Thanks, Esther for being such a good friend and encouraging me to step outside my comfort zone.

Other posts……….

Meet You at the Folio

Artists In Action

When Did You Stop Drawing

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Hutterite Artists


Now You Are All Cleaned Up- Linocut- by Victor Kleinsasser- Crystal Springs Community

There are one hundred and seven Hutterite colonies in Manitoba and those colonies are home to a talented enclave of visual artists.  For my birthday my friend Esther took me out for lunch and then to the Mennonite Heritage Village Gallery on the campus of Canadian Mennonite University to see a new exhibit of artwork by members of some of Manitoba’s Hutterite communities.  

We Are Best Friends by Laura Gross-Acrylic – Millshof Community

When I worked as a columnist for the Faith Page of the Winnipeg Free Press I was invited to spend a day on a Hutterite colony. What an enlightening experience that was! Many of my preconceived ideas about Hutterite communities were dispelled. But that was a decade and a half ago and in an article in the Winnipeg Free Press last year I discovered that Hutterites colonies have continued to change.

Making Apfel Platz- water colour- Sofia Maendel- Fairholme Community

There are different kinds of colonies. Some remain more conservative and don’t encourage much interaction with the outside world whereas others are much more progressive, offering comprehensive education programs, and a give and take with the wider community around the colony.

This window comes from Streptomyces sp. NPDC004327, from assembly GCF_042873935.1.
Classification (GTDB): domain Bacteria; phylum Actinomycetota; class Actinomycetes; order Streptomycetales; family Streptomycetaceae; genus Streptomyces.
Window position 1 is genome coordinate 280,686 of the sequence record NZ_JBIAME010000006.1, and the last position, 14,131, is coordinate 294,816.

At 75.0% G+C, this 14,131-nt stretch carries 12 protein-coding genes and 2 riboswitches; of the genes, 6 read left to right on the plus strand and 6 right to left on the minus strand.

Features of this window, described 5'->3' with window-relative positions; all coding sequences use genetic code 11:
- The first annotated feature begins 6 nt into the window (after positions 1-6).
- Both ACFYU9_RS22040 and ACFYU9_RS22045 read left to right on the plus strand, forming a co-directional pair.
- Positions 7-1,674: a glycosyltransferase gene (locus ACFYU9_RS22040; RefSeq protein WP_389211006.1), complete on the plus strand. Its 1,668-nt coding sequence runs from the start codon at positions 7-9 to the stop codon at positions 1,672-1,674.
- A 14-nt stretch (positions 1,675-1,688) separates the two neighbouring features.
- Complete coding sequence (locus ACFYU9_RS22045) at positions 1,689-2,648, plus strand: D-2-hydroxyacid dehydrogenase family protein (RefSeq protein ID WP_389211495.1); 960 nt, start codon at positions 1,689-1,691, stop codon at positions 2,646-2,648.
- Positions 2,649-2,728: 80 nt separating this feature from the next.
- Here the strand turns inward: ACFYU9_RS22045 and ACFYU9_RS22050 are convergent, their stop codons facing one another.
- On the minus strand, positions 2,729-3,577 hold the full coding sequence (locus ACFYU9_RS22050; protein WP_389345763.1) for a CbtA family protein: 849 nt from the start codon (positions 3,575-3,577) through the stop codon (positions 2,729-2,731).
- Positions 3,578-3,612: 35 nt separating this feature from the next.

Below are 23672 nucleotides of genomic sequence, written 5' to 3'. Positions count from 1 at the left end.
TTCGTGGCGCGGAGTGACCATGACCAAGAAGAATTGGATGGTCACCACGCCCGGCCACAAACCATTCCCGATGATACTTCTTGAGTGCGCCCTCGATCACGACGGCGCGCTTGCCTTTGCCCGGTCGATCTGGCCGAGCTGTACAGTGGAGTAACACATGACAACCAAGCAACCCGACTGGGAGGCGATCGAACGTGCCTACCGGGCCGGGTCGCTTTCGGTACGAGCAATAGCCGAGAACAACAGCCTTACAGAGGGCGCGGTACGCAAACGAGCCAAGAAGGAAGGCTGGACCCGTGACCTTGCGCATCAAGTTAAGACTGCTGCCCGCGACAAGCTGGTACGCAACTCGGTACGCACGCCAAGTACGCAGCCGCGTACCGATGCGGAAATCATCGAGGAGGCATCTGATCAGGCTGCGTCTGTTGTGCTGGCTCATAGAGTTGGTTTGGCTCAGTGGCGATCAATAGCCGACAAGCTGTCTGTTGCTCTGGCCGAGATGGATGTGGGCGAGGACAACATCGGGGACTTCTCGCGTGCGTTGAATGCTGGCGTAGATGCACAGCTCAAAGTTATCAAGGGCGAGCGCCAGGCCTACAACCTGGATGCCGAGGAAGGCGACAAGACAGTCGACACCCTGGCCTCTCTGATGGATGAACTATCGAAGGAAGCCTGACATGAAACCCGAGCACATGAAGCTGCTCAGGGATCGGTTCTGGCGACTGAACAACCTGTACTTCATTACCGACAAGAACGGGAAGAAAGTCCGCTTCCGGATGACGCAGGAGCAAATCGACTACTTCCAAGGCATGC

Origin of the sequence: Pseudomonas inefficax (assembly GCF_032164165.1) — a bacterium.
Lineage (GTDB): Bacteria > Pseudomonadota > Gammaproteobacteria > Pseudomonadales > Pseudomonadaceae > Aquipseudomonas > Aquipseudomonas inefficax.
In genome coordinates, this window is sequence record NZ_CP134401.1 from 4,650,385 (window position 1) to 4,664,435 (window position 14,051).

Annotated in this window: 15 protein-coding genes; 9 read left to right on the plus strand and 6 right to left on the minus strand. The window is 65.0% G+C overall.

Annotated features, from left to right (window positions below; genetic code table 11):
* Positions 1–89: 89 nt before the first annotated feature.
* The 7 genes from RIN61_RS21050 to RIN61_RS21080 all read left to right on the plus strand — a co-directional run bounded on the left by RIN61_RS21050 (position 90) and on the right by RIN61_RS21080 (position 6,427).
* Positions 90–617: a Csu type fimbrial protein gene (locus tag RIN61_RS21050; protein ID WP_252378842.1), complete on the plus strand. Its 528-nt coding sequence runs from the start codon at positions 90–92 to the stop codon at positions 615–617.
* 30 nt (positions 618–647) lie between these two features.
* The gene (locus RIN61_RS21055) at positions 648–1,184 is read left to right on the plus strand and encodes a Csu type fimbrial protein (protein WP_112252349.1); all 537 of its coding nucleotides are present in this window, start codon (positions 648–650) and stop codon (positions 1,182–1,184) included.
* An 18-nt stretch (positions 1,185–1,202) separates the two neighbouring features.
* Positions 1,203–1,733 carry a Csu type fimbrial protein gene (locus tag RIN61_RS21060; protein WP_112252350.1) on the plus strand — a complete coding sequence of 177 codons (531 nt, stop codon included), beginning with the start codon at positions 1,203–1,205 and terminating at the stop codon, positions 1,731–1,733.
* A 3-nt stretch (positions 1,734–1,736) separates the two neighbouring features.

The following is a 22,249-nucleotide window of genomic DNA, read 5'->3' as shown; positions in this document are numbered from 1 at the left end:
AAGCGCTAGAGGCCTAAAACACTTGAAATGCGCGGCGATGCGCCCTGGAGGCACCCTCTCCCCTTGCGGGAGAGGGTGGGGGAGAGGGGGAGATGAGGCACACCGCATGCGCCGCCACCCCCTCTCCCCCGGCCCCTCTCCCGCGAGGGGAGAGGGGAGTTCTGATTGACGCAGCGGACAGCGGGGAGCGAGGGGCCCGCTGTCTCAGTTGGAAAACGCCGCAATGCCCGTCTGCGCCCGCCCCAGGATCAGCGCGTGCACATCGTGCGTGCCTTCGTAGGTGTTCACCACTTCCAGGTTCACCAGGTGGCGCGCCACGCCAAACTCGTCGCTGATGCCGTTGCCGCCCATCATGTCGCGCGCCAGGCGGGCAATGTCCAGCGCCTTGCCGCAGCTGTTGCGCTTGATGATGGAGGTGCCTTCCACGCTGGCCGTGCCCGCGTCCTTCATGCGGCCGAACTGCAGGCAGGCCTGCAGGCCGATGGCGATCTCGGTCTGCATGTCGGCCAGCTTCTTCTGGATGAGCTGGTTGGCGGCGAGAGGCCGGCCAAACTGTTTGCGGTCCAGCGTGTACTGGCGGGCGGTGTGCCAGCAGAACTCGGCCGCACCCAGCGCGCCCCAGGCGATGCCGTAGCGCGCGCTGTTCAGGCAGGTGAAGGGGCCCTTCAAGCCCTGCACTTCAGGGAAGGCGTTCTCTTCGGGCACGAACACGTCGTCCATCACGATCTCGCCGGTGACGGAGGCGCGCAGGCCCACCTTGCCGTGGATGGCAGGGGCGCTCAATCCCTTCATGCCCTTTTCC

Won’t Let You Fall- Digital Art by Renae Stahl -Odanah Community

One change is that some colonies now allow access to computers, as this digital art piece illustrates.  While televisions and radios are forbidden in Hutterite communities, computers have been necessary to keep the various business ventures of colonies competitive and are found in many colony schools. The Crystal Springs community near Ste. Agathe allows families to have home computers and cell phones. There is even a Hutterian Brethern website that provides lots of great information about Hutterites and their various communities in North America. 

Soccer Game – plasticine-by Grace Waldner-Decker Community

Since 1995 some Manitoba colonies have been sending members to the University of Brandon for teacher training so that by now there are more than eighty Hutterite educators qualified to teach the provincial curriculum in colony schools. 

The Little Ones by Leah Mendel- pottery- Oak Bluff Community

The exhibit currently on display at the Mennonite Heritage Gallery was organized by Jesse Hofer of the Silverwinds Community. It includes work by both school children and adult artists and offers the viewer a chance to see what life in a Hutterite community is like from a unique perspective.

Young and Strong- seed art- Elaine Hofer – Green Acres Community

One of the things that delighted me about the exhibit at the Mennonite Heritage Gallery was the wide variety of mediums used. In this blog post, I have tried to show one piece of art from each of the many mediums on display, but I know I have missed several. There are watercolours, linocuts, acrylic paintings, digital artworks, coloured pencil drawings, seed mosaics, plasticine pieces, pottery, wood carvings, comics and graphite drawings.

Summer Breezes- coloured pencils- Rachel Waldner- Avonlea Community

There is also artwork in the exhibit from many different Hutterite communities in Manitoba and I tried to make sure each piece in this post showed work from a different community.

Chasing Rainbows- graphite-Alexandria Waldner- Maple Grove Community